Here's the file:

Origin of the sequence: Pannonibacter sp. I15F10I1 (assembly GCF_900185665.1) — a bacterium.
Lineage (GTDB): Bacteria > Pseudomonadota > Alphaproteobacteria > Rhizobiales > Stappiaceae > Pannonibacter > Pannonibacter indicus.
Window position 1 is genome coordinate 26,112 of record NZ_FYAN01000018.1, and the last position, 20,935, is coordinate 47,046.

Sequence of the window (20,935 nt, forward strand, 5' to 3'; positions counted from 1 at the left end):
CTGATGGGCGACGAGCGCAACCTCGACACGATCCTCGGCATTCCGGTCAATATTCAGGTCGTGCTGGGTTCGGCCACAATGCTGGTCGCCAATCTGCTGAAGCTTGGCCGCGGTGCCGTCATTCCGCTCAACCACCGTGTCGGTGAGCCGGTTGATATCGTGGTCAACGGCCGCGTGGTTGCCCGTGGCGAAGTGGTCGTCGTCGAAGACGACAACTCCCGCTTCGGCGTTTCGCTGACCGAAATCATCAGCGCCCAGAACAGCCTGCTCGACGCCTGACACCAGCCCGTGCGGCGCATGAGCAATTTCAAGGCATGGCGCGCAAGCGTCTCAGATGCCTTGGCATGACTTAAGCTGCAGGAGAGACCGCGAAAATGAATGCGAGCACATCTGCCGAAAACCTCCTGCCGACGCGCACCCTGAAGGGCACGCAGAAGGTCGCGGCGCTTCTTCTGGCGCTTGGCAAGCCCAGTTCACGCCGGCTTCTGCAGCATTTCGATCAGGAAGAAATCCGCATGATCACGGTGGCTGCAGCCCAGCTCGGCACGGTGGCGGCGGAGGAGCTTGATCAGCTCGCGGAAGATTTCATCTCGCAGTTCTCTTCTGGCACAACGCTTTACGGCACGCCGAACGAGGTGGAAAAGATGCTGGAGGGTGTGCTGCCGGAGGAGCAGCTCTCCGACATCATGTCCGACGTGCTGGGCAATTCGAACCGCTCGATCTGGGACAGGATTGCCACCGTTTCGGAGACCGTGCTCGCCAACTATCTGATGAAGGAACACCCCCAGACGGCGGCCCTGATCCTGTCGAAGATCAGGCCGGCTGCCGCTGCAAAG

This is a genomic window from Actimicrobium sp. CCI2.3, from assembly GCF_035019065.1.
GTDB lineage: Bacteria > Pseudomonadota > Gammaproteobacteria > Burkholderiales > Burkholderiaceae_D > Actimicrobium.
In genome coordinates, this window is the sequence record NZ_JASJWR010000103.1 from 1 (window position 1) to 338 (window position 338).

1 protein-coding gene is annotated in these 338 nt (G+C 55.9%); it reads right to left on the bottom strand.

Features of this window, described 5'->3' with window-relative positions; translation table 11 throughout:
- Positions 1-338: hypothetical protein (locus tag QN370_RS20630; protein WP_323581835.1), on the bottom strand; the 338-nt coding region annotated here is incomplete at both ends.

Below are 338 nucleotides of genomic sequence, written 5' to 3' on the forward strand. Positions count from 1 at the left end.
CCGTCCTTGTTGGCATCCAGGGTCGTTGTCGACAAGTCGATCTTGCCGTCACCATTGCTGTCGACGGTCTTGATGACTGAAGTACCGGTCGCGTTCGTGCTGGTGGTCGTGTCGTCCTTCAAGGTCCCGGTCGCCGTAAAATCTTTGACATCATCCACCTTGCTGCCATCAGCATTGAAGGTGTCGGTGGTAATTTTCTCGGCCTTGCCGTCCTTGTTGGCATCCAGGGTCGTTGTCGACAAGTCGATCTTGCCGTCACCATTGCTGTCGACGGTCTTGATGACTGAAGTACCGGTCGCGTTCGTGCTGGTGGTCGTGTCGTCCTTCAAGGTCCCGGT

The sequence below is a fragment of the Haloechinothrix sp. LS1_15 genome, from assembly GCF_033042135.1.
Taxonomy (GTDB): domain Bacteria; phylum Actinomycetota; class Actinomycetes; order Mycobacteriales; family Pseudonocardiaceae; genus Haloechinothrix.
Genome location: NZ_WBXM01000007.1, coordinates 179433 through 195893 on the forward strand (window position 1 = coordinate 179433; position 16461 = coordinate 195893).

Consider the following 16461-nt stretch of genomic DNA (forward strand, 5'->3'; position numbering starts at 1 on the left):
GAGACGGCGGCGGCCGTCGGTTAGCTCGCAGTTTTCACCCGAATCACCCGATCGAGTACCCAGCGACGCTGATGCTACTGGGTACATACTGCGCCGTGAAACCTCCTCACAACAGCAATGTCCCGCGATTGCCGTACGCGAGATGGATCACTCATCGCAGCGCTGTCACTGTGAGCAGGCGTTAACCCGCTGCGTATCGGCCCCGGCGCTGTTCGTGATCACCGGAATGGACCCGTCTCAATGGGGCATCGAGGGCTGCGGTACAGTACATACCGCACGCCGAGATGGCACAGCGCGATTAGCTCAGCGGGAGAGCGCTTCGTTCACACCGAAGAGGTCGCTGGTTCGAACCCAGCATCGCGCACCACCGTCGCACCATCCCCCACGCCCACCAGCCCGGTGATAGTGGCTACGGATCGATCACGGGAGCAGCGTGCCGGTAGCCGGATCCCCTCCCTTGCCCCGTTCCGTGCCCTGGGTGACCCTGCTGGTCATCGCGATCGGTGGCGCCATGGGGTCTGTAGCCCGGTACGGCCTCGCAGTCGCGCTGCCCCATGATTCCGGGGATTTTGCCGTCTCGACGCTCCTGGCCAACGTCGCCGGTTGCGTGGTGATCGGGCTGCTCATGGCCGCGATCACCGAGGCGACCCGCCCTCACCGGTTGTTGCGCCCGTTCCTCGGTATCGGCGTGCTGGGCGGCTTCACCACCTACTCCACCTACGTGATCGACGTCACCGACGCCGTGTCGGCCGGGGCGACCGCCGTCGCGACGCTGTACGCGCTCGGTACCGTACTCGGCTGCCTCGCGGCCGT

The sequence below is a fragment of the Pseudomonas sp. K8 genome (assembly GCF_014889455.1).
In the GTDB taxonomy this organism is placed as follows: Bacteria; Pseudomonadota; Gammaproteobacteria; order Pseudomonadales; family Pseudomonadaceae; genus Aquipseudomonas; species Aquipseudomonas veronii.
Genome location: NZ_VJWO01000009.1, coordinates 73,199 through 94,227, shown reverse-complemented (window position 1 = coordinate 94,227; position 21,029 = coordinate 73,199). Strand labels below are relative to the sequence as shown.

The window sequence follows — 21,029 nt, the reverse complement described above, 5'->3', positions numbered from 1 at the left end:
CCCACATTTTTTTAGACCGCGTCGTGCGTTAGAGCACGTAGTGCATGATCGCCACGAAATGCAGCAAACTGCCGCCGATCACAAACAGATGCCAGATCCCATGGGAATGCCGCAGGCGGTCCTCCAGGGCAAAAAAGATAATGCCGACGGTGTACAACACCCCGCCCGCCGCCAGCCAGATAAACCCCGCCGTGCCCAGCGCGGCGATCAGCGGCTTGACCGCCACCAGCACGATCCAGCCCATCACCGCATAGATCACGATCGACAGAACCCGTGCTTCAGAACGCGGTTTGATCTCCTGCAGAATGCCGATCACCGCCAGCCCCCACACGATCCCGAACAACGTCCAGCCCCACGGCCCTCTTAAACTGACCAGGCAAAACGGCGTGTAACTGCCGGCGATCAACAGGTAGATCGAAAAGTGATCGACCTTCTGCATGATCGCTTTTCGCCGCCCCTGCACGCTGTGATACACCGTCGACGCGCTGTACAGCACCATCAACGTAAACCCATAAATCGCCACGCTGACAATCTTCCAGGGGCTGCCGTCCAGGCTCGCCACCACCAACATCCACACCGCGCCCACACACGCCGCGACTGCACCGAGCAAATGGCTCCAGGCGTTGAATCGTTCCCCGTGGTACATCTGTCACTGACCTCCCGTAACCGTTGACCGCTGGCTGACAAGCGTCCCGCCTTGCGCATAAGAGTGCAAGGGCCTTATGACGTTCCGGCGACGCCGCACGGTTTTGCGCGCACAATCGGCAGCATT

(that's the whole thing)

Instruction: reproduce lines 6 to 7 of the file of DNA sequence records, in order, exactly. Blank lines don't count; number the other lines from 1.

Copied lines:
This is a genomic window from Actimicrobium sp. CCI2.3, from assembly GCF_035019065.1.
GTDB lineage: Bacteria > Pseudomonadota > Gammaproteobacteria > Burkholderiales > Burkholderiaceae_D > Actimicrobium.